Autobucket Operator

Building a Cloud Storage Kubernetes Operator with Go and Operator SDK

In the last article, we looked at Mutating Admission Webhooks as a way to extend Kubernetes. In this article we’ll explore another concept: Kubernetes Operators.

Kubernetes Operators

The Kubernetes docs defines operators as:

Autobucket Operator

In this article we’ll build “Autobucket Operator”, a Kubernetes operator that automatically manages Cloud Object Storage (like GCP Cloud Storage Buckets or S3 Buckets) for a Kubernetes Deployment. Here is a schema that represents the general idea:

Autobucket Operator Summary

Let’s code

The companion repo for this article is available on github, so you can follow along.

Sample Deployment

The Reconcile Loop

The operator controller watches the Deployments and whenever it finds a Deployment with the special annotation “ab.leclouddev.com/cloud”, it will create (if missing) a matching Bucket CR. Luckily kubebuilder and controller-runtime do the heavy lifting for us here and we basically just have to define our deployment’s “Reconcile Loop”, which checks deployments and reconciles the Bucket resources:

How about testing ?

As a big fan of automated testing, it’s comforting to learn that we can easily write tests for our controllers using envtest (which runs a local k8s control plane so we can run our tests against it), the Gingko testing framework and the Gomega matching/assertion library:

Does it work ?

Let’s try our operator in a little demo. For this, I have created another github repository bucket-text-api which is a simple Go REST API that takes a JSON input and saves text to a Cloud Storage bucket.

# install the k8s resources
$ make install
# deploy the controller manager
$ GCP_PROJECT=autobucket-demo make deploy
$ kubectl apply -f config/samples/deployment.yaml
$ kubectl get deployment
NAME READY UP-TO-DATE AVAILABLE AGE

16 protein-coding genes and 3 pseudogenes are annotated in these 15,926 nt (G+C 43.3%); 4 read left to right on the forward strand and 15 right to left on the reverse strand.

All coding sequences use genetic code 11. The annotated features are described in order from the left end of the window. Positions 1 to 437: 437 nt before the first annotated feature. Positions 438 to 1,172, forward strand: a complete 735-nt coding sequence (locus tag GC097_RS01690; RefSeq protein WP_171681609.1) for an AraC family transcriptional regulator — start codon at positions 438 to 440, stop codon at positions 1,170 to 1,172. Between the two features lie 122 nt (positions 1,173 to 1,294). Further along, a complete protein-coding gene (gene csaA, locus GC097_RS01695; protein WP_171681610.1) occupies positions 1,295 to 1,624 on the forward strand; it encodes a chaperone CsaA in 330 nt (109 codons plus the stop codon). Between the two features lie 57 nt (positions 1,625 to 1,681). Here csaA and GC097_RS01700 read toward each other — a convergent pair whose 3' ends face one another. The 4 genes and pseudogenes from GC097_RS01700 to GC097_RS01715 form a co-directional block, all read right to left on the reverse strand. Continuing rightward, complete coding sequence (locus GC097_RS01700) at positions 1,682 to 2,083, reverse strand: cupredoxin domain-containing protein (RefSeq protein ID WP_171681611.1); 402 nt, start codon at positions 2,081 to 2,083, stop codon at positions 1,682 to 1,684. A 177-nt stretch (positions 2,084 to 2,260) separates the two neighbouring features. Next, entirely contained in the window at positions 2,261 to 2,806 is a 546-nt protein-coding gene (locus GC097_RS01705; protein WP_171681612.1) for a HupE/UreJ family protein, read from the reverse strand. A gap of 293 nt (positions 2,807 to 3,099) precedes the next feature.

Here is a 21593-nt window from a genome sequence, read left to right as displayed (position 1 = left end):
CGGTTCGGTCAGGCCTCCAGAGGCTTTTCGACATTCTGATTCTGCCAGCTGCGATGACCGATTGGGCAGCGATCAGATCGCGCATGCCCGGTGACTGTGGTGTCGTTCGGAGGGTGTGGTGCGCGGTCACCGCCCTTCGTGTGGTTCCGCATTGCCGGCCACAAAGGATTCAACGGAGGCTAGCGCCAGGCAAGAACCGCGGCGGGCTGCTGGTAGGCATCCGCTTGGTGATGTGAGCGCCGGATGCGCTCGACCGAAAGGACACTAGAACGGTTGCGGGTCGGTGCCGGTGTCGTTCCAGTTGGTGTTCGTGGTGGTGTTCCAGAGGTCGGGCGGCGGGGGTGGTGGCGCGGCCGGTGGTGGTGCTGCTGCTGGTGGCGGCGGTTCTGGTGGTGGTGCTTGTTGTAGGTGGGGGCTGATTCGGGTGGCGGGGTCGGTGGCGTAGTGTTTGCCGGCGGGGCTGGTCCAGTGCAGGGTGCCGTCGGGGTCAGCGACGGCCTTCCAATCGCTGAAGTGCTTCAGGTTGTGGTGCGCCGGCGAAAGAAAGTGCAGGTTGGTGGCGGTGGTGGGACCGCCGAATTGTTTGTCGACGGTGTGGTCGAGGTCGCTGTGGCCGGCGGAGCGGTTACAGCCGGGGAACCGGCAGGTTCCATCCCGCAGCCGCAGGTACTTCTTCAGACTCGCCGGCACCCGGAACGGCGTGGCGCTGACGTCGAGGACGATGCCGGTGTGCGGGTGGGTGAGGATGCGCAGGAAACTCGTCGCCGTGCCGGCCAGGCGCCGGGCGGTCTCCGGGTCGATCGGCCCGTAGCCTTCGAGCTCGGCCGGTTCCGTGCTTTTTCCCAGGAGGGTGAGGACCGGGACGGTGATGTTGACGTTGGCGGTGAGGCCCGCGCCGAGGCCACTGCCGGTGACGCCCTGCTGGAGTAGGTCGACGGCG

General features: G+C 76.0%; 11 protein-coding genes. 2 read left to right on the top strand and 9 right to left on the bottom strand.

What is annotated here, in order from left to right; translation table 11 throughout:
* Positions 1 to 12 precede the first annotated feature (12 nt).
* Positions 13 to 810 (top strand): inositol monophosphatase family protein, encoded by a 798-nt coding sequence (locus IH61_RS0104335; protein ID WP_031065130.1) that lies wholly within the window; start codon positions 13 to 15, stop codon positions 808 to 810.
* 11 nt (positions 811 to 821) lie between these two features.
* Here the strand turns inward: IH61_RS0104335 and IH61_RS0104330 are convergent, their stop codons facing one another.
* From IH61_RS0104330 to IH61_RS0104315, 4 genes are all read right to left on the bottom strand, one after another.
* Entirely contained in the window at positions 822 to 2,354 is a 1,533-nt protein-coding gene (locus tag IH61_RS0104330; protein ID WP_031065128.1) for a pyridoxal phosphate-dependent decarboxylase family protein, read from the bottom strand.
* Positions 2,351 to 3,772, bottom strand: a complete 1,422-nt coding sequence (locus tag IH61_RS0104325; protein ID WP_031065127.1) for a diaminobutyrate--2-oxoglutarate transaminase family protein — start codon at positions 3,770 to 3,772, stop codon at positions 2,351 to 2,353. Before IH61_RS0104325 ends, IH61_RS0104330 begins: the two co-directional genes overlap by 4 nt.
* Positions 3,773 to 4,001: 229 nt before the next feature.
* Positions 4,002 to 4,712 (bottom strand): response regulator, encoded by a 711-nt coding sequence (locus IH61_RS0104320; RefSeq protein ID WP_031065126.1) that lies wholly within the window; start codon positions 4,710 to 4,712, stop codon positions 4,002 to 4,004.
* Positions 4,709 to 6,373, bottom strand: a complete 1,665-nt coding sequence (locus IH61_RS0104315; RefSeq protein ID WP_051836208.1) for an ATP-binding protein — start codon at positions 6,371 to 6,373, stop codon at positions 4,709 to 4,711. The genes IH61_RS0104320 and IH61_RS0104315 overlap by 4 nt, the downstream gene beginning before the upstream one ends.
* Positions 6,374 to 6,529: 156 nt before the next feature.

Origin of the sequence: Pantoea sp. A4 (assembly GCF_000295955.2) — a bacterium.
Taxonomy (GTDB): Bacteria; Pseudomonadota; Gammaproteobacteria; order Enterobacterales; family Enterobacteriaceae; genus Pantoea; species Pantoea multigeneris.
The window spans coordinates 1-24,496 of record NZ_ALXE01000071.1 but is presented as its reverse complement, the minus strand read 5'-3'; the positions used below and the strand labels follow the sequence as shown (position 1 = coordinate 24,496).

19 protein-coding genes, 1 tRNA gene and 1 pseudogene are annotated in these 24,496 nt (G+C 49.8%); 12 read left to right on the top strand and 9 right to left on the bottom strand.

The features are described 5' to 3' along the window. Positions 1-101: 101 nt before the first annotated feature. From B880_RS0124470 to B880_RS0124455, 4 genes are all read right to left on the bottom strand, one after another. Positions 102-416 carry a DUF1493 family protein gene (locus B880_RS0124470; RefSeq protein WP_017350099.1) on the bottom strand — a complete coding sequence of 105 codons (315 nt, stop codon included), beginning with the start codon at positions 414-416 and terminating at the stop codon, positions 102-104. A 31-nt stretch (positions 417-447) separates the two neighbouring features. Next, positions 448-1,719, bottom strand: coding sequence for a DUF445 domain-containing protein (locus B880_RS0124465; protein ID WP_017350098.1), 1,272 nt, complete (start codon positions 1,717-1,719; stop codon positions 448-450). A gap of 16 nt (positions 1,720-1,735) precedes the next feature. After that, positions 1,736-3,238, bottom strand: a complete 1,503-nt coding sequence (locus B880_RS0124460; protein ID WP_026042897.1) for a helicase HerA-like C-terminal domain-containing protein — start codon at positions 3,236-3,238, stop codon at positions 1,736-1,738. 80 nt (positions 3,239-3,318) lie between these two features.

bucket-text-api 2/2 2 2 1m
$ kubectl get bucket
NAME CLOUD FULLNAME CREATEDAT
bucket-text-api gcp ab-default-bucket-text-api 2020-11-19T15:31:34Z
$ gsutil ls -L -p autobucket-demo
gs://ab-default-bucket-text-api/ :
Storage class: STANDARD
Location type: multi-region
Location constraint: US
Versioning enabled: None
Logging configuration: None
Website configuration: None
CORS configuration: None
Lifecycle configuration: None
Requester Pays enabled: None
Labels: None
Default KMS key: None
Time created: Thu, 19 Nov 2020 15:31:34 GMT
Time updated: Thu, 19 Nov 2020 15:31:34 GMT
$ curl --request POST \
--url http://<kubernetes-node-ip>:30008/save \
--header 'Content-Type: application/json' \
--data '{
"name": "test.txt",
"content": "hello operator !"
}'
$ gsutil cat gs://ab-default-bucket-text-api/test.txt
hello operator !

CR Deletion and Finalizers

One last bit I didn’t mention yet is what happens when a Deployment or Bucket CR is deleted.

$ kubectl delete deployment bucket-text-api
deployment.apps "bucket-text-api" deleted
$ kubectl get bucket
No resources found in default namespace.
$ gsutil ls -p autobucket-demo gs://ab-default-bucket-text-apiBucketNotFoundException: 404 gs://ab-default-bucket-text-api bucket does not exist.

Conclusion

We have seen in this example how Kubernetes Operators can allow us to automate cloud infrastructure logic. But there are of course a lot more uses to operators, and you can check this list of operators in the wild.

Backend & Cloud Engineer (Golang)

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